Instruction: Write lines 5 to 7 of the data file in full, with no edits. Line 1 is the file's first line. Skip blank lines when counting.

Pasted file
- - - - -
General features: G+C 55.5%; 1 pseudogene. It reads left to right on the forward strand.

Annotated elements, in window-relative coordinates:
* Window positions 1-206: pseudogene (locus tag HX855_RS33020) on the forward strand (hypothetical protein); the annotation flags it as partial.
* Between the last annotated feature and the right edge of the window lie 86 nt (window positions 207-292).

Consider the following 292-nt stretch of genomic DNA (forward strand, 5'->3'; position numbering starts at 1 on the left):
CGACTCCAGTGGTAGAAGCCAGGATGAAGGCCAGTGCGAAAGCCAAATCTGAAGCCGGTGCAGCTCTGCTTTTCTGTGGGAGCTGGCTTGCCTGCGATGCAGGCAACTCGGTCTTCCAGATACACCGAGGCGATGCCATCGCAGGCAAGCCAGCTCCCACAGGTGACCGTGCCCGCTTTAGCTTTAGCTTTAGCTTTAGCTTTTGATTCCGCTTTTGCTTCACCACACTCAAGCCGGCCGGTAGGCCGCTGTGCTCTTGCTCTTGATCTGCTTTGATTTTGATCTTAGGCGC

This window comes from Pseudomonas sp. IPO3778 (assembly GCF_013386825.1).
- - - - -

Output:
Consider the following 292-nt stretch of genomic DNA (forward strand, 5'->3'; position numbering starts at 1 on the left):
CGACTCCAGTGGTAGAAGCCAGGATGAAGGCCAGTGCGAAAGCCAAATCTGAAGCCGGTGCAGCTCTGCTTTTCTGTGGGAGCTGGCTTGCCTGCGATGCAGGCAACTCGGTCTTCCAGATACACCGAGGCGATGCCATCGCAGGCAAGCCAGCTCCCACAGGTGACCGTGCCCGCTTTAGCTTTAGCTTTAGCTTTAGCTTTTGATTCCGCTTTTGCTTCACCACACTCAAGCCGGCCGGTAGGCCGCTGTGCTCTTGCTCTTGATCTGCTTTGATTTTGATCTTAGGCGC

This window comes from Pseudomonas sp. IPO3778 (assembly GCF_013386825.1).